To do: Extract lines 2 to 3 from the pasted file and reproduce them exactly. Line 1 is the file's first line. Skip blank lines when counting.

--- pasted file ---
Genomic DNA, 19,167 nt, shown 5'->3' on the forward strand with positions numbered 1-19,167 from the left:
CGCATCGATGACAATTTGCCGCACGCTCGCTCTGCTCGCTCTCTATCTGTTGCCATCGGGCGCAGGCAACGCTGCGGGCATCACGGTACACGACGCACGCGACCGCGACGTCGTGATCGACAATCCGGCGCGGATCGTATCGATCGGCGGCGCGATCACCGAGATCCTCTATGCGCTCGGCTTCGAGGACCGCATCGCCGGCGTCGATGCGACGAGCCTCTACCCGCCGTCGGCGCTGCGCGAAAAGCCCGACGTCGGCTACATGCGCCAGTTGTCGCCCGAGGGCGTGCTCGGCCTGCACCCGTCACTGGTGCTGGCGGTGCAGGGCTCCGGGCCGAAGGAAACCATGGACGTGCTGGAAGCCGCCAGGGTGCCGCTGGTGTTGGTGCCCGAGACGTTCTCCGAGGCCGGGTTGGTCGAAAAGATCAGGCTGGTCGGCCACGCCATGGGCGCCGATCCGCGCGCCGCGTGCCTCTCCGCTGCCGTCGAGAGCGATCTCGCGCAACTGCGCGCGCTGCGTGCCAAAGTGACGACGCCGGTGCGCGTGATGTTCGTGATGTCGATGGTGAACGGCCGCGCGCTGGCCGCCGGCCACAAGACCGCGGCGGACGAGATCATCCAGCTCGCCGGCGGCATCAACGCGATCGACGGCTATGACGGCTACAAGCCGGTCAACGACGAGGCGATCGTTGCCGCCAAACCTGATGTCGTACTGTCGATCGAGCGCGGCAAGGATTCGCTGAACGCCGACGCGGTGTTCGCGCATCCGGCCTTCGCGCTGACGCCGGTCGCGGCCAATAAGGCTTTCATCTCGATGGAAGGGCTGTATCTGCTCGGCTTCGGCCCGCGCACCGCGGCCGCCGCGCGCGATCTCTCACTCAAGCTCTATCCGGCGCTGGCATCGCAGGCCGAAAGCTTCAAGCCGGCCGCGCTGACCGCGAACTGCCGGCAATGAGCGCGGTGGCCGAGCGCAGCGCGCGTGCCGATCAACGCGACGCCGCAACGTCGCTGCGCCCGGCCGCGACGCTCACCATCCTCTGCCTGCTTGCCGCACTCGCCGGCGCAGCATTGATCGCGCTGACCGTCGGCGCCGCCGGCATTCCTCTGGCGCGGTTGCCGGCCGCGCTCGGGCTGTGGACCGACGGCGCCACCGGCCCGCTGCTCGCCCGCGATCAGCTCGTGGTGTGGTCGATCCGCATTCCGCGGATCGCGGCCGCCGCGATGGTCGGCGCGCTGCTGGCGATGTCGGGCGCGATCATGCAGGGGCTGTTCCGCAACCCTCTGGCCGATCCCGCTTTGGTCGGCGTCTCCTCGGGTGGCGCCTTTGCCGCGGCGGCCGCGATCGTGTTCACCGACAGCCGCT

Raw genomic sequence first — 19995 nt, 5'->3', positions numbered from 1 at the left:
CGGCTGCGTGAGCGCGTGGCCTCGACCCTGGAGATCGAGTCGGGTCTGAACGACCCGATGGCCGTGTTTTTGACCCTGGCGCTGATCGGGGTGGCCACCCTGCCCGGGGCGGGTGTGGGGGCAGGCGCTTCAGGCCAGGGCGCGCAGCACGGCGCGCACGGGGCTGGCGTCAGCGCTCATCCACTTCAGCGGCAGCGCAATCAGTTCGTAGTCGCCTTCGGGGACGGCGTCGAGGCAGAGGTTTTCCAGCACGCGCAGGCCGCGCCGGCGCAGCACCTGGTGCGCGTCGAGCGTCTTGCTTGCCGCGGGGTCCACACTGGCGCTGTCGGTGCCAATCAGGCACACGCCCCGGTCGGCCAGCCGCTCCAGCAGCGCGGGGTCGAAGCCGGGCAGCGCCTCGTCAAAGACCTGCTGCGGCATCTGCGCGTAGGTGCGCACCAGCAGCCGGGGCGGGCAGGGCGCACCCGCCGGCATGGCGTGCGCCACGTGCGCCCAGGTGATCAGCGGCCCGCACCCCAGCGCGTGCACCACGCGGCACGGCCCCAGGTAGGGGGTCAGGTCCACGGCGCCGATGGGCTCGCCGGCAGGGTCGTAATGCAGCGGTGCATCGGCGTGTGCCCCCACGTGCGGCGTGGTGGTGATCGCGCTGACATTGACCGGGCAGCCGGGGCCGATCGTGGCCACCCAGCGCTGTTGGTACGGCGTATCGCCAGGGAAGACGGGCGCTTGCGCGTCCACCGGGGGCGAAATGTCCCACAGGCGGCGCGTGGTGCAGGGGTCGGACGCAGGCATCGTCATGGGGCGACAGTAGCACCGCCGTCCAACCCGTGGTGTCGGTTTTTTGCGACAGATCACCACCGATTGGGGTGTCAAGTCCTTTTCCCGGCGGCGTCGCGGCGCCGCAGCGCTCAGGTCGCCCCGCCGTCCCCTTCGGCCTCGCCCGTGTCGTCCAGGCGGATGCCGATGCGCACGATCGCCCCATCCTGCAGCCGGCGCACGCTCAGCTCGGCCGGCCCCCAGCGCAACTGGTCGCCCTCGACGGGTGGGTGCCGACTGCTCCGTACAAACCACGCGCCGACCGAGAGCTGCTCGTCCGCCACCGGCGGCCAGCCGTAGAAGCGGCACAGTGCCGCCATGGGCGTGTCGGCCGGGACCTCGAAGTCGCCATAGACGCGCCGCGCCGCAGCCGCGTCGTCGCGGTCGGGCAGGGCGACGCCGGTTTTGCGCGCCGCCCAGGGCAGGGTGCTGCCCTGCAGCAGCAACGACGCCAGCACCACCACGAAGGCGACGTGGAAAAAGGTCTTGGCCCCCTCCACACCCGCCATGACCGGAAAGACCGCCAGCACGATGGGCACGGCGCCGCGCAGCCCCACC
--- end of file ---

CGCATCGATGACAATTTGCCGCACGCTCGCTCTGCTCGCTCTCTATCTGTTGCCATCGGGCGCAGGCAACGCTGCGGGCATCACGGTACACGACGCACGCGACCGCGACGTCGTGATCGACAATCCGGCGCGGATCGTATCGATCGGCGGCGCGATCACCGAGATCCTCTATGCGCTCGGCTTCGAGGACCGCATCGCCGGCGTCGATGCGACGAGCCTCTACCCGCCGTCGGCGCTGCGCGAAAAGCCCGACGTCGGCTACATGCGCCAGTTGTCGCCCGAGGGCGTGCTCGGCCTGCACCCGTCACTGGTGCTGGCGGTGCAGGGCTCCGGGCCGAAGGAAACCATGGACGTGCTGGAAGCCGCCAGGGTGCCGCTGGTGTTGGTGCCCGAGACGTTCTCCGAGGCCGGGTTGGTCGAAAAGATCAGGCTGGTCGGCCACGCCATGGGCGCCGATCCGCGCGCCGCGTGCCTCTCCGCTGCCGTCGAGAGCGATCTCGCGCAACTGCGCGCGCTGCGTGCCAAAGTGACGACGCCGGTGCGCGTGATGTTCGTGATGTCGATGGTGAACGGCCGCGCGCTGGCCGCCGGCCACAAGACCGCGGCGGACGAGATCATCCAGCTCGCCGGCGGCATCAACGCGATCGACGGCTATGACGGCTACAAGCCGGTCAACGACGAGGCGATCGTTGCCGCCAAACCTGATGTCGTACTGTCGATCGAGCGCGGCAAGGATTCGCTGAACGCCGACGCGGTGTTCGCGCATCCGGCCTTCGCGCTGACGCCGGTCGCGGCCAATAAGGCTTTCATCTCGATGGAAGGGCTGTATCTGCTCGGCTTCGGCCCGCGCACCGCGGCCGCCGCGCGCGATCTCTCACTCAAGCTCTATCCGGCGCTGGCATCGCAGGCCGAAAGCTTCAAGCCGGCCGCGCTGACCGCGAACTGCCGGCAATGAGCGCGGTGGCCGAGCGCAGCGCGCGTGCCGATCAACGCGACGCCGCAACGTCGCTGCGCCCGGCCGCGACGCTCACCATCCTCTGCCTGCTTGCCGCACTCGCCGGCGCAGCATTGATCGCGCTGACCGTCGGCGCCGCCGGCATTCCTCTGGCGCGGTTGCCGGCCGCGCTCGGGCTGTGGACCGACGGCGCCACCGGCCCGCTGCTCGCCCGCGATCAGCTCGTGGTGTGGTCGATCCGCATTCCGCGGATCGCGGCCGCCGCGATGGTCGGCGCGCTGCTGGCGATGTCGGGCGCGATCATGCAGGGGCTGTTCCGCAACCCTCTGGCCGATCCCGCTTTGGTCGGCGTCTCCTCGGGTGGCGCCTTTGCCGCGGCGGCCGCGATCGTGTTCACCGACAGCCGCT

Raw genomic sequence first — 19995 nt, 5'->3', positions numbered from 1 at the left: